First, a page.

Expect 'Fun, Fun, Fun' when Beach Boys surf into Palace Theatre
Although spring, Monday night at The Palace Theatre in Greensburg will be filled with the sounds of summer when The Beach Boys take the stage.
This is the second time the boys of summer have appeared at The Palace. The last time was December 2011, when the infamous California-born group played to a sold-out crowd.
The band has entertained multiple generations in the 50 years they have been together. In that time period, the Beach Boys have had a torrent of hit singles and sold albums by the tens of millions. But the group's greater significance is that it has changed the musical landscape so profoundly that the bar was set very high for every pop act that followed since the early 1960s.
“It's just the timelessness and the positivity of their music. You can't listen to ‘Good Vibrations' and be sad,” said publicist Jay Jones of Jay Jones Music. “Every generation has adopted them as their own.”
The Beach Boys play an astoundingly busy schedule of concerts, averaging 150 shows a year.
Longtime member Bruce Johnston on vocals / keyboard said the band has just come off a tour of Asia that included Tokyo, Shanghai and Hong Kong, where they played at a rugby halftime show in front of 60,000 spectators.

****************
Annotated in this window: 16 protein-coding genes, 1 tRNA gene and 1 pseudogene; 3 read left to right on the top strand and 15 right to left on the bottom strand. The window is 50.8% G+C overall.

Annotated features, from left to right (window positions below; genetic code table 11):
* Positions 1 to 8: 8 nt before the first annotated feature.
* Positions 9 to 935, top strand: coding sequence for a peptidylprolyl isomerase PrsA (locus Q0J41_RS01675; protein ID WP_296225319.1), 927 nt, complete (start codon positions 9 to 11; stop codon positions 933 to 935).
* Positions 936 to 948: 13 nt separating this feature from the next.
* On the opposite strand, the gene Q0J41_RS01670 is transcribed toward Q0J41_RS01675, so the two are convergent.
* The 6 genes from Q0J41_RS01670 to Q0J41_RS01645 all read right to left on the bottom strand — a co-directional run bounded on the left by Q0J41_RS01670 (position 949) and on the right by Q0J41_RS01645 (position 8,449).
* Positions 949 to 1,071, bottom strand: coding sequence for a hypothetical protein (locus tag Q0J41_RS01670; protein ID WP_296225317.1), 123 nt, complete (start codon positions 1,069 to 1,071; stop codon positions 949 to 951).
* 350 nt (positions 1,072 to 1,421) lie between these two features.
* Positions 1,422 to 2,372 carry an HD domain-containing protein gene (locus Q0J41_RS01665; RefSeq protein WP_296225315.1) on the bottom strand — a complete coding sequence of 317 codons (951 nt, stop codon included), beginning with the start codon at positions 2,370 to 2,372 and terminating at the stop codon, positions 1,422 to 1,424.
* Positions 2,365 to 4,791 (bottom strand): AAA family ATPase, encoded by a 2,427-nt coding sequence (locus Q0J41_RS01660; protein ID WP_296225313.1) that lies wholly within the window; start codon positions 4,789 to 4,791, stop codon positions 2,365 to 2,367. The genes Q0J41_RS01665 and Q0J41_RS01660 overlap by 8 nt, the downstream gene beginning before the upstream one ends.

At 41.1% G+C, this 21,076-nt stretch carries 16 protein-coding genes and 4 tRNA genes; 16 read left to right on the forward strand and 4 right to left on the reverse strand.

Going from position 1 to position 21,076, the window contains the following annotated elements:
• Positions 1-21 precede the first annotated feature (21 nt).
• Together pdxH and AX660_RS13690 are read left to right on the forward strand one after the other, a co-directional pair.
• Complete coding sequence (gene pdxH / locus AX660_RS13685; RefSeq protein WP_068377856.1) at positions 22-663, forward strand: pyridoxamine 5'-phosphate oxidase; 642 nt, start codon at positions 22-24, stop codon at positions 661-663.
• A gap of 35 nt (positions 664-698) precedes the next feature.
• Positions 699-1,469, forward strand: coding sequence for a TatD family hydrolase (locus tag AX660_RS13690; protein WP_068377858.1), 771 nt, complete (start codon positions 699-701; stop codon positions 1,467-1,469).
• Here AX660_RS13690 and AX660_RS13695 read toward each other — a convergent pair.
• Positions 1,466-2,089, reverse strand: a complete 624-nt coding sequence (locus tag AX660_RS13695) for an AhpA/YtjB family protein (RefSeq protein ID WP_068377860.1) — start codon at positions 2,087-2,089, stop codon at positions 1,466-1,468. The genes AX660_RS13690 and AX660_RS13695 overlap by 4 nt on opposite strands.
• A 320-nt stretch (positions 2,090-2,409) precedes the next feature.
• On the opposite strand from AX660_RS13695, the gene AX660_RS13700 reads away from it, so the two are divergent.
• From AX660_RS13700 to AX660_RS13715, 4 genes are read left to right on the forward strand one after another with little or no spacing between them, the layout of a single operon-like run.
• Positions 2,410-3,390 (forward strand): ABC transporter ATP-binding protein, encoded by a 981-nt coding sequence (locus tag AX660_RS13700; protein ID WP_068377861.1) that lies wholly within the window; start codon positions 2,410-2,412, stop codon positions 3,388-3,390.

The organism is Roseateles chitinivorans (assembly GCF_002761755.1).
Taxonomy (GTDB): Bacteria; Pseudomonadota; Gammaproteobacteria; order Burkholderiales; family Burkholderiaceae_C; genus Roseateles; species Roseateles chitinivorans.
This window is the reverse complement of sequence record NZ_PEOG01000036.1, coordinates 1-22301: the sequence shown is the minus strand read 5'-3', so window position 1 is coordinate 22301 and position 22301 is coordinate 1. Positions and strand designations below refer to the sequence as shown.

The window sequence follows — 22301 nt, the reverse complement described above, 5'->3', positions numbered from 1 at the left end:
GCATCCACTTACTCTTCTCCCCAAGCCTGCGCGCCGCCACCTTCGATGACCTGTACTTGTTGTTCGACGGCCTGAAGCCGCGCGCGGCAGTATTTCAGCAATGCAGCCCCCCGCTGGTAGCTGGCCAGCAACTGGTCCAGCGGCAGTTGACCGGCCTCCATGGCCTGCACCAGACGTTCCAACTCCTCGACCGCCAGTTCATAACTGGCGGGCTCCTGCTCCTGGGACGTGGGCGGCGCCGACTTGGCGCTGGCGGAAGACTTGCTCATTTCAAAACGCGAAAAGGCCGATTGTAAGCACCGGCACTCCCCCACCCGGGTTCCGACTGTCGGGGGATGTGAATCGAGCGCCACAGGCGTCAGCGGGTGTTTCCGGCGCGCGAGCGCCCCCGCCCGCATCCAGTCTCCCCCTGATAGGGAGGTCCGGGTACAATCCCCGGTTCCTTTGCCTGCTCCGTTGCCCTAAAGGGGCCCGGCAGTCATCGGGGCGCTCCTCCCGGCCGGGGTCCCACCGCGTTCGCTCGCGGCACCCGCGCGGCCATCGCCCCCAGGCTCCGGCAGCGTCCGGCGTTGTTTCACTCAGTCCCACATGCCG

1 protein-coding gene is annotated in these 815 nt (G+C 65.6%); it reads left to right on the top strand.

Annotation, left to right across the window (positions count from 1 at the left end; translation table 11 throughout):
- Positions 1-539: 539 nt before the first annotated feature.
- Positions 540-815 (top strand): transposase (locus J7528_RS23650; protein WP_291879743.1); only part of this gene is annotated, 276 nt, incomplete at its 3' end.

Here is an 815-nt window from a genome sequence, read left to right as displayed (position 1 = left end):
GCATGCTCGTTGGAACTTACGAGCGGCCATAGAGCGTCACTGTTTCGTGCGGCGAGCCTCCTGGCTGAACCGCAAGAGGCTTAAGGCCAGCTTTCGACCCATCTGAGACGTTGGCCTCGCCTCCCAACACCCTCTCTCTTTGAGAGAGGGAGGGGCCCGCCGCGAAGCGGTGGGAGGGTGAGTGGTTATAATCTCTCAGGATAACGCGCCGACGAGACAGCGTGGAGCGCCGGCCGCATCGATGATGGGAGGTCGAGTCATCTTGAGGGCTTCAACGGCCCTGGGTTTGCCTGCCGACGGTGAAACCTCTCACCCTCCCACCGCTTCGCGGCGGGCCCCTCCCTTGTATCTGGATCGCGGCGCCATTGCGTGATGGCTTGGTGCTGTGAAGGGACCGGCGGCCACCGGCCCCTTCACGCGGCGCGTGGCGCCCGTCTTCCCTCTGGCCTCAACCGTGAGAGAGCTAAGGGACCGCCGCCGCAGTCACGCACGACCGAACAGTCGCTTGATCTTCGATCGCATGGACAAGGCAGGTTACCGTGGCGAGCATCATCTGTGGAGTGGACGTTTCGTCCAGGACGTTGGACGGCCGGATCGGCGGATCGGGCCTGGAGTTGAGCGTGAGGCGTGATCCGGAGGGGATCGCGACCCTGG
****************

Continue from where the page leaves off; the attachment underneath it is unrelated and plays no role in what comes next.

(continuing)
“Playing the big stadiums can be pretty cool, but I like playing the performing-arts theaters best because they are usually old and very beautiful to look at,” Johnston said.
Johnston joined The Beach Boys in 1965, replacing Glenn Campbell, who filled in for Brian Wilson when he retired from touring. Highly regarded as a singer-songwriter, Johnston has shared his vocal talents with such legendary artists as Elton John and Pink Floyd. Johnston won a Grammy for writing Barry Manilow's “I Write the Songs.”
Johnston said that after all these years, he still loves to travel around the world and play music for the fans.
“In some of the audiences we get, there will be parents with their children and sometimes even their grandchildren, and I get a real kick out of seeing the three generations together,” he said.
In addition to Johnston, the band consists of founding Beach Boy Mike Love, lead vocals.
Love's role as the band's front man sometimes overshadows his stature as one of rock's foremost songwriters.
“Surfin' ” — the Beach Boys' first hit, came from his pen.
With his cousin Brian Wilson, Love wrote the classics “Fun, Fun, Fun”; “I Get Around”; “Help Me Rhonda”; “California Girls”; and the Grammy-nominated “Good Vibrations.” Years later, he showed he still had the lyrical chops by co-writing the irresistible and chart-topping “Kokomo.”
Johnston said the group will play many of their popular numbers but also some of the less-heard songs on their album.
“Like to keep it fresh so the audience does not get bored,” he said. “We change the show every night so it is always different.”
Other members of the band include: Christian Love (guitar / vocals), Randell Kirsch (bass / vocals), Tim Bonhomme (keyboards / vocals), John Cowsill (percussion / vocals) and Scott Totten (guitar / vocals).
Gary Latshaw of Latshaw Productions of Greensburg is the show promoter.